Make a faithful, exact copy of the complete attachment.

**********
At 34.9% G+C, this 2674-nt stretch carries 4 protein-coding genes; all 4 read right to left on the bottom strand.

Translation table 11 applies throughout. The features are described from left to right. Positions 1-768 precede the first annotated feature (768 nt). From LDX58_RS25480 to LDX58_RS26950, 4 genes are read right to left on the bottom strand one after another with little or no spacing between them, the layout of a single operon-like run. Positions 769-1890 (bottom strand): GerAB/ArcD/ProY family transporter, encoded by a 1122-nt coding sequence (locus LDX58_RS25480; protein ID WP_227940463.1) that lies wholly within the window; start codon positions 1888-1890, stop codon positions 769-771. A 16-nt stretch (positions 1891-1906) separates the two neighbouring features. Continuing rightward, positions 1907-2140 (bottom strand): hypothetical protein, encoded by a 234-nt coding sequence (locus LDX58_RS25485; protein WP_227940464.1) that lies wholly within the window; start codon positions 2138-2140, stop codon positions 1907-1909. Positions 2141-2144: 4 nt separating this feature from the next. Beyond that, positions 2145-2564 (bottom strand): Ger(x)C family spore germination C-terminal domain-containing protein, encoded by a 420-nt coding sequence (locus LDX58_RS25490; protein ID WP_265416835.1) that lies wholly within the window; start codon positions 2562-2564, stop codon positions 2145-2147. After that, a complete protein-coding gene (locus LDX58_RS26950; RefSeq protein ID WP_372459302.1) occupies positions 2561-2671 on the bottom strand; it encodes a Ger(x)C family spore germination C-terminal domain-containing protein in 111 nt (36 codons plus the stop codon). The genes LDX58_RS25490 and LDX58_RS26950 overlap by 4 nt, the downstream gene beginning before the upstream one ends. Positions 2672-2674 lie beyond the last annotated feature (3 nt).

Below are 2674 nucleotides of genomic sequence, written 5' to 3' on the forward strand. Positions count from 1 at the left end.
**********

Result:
At 34.9% G+C, this 2674-nt stretch carries 4 protein-coding genes; all 4 read right to left on the bottom strand.

Translation table 11 applies throughout. The features are described from left to right. Positions 1-768 precede the first annotated feature (768 nt). From LDX58_RS25480 to LDX58_RS26950, 4 genes are read right to left on the bottom strand one after another with little or no spacing between them, the layout of a single operon-like run. Positions 769-1890 (bottom strand): GerAB/ArcD/ProY family transporter, encoded by a 1122-nt coding sequence (locus LDX58_RS25480; protein ID WP_227940463.1) that lies wholly within the window; start codon positions 1888-1890, stop codon positions 769-771. A 16-nt stretch (positions 1891-1906) separates the two neighbouring features. Continuing rightward, positions 1907-2140 (bottom strand): hypothetical protein, encoded by a 234-nt coding sequence (locus LDX58_RS25485; protein WP_227940464.1) that lies wholly within the window; start codon positions 2138-2140, stop codon positions 1907-1909. Positions 2141-2144: 4 nt separating this feature from the next. Beyond that, positions 2145-2564 (bottom strand): Ger(x)C family spore germination C-terminal domain-containing protein, encoded by a 420-nt coding sequence (locus LDX58_RS25490; protein ID WP_265416835.1) that lies wholly within the window; start codon positions 2562-2564, stop codon positions 2145-2147. After that, a complete protein-coding gene (locus LDX58_RS26950; RefSeq protein ID WP_372459302.1) occupies positions 2561-2671 on the bottom strand; it encodes a Ger(x)C family spore germination C-terminal domain-containing protein in 111 nt (36 codons plus the stop codon). The genes LDX58_RS25490 and LDX58_RS26950 overlap by 4 nt, the downstream gene beginning before the upstream one ends. Positions 2672-2674 lie beyond the last annotated feature (3 nt).

Below are 2674 nucleotides of genomic sequence, written 5' to 3' on the forward strand. Positions count from 1 at the left end.